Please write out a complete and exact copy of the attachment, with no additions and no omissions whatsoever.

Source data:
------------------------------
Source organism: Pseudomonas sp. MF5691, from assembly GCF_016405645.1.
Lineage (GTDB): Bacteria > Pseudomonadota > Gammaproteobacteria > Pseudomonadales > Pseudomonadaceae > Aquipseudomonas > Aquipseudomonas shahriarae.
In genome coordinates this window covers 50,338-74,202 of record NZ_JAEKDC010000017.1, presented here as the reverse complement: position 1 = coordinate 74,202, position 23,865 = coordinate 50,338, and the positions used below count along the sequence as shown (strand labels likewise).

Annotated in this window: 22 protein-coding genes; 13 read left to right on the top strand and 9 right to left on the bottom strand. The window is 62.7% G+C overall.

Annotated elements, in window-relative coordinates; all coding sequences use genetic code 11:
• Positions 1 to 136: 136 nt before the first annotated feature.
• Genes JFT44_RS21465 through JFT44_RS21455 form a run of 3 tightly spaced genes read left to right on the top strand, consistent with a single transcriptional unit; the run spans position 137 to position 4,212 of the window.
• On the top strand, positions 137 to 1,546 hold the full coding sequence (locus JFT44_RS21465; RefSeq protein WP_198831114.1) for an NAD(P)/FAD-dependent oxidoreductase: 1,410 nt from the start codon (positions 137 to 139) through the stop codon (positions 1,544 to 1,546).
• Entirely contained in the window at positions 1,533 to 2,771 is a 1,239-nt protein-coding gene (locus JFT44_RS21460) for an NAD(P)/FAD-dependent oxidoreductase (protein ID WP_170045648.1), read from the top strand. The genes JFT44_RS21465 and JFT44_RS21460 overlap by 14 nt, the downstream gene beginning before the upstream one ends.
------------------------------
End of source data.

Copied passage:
Source organism: Pseudomonas sp. MF5691, from assembly GCF_016405645.1.
Lineage (GTDB): Bacteria > Pseudomonadota > Gammaproteobacteria > Pseudomonadales > Pseudomonadaceae > Aquipseudomonas > Aquipseudomonas shahriarae.
In genome coordinates this window covers 50,338-74,202 of record NZ_JAEKDC010000017.1, presented here as the reverse complement: position 1 = coordinate 74,202, position 23,865 = coordinate 50,338, and the positions used below count along the sequence as shown (strand labels likewise).

Annotated in this window: 22 protein-coding genes; 13 read left to right on the top strand and 9 right to left on the bottom strand. The window is 62.7% G+C overall.

Annotated elements, in window-relative coordinates; all coding sequences use genetic code 11:
• Positions 1 to 136: 136 nt before the first annotated feature.
• Genes JFT44_RS21465 through JFT44_RS21455 form a run of 3 tightly spaced genes read left to right on the top strand, consistent with a single transcriptional unit; the run spans position 137 to position 4,212 of the window.
• On the top strand, positions 137 to 1,546 hold the full coding sequence (locus JFT44_RS21465; RefSeq protein WP_198831114.1) for an NAD(P)/FAD-dependent oxidoreductase: 1,410 nt from the start codon (positions 137 to 139) through the stop codon (positions 1,544 to 1,546).
• Entirely contained in the window at positions 1,533 to 2,771 is a 1,239-nt protein-coding gene (locus JFT44_RS21460) for an NAD(P)/FAD-dependent oxidoreductase (protein ID WP_170045648.1), read from the top strand. The genes JFT44_RS21465 and JFT44_RS21460 overlap by 14 nt, the downstream gene beginning before the upstream one ends.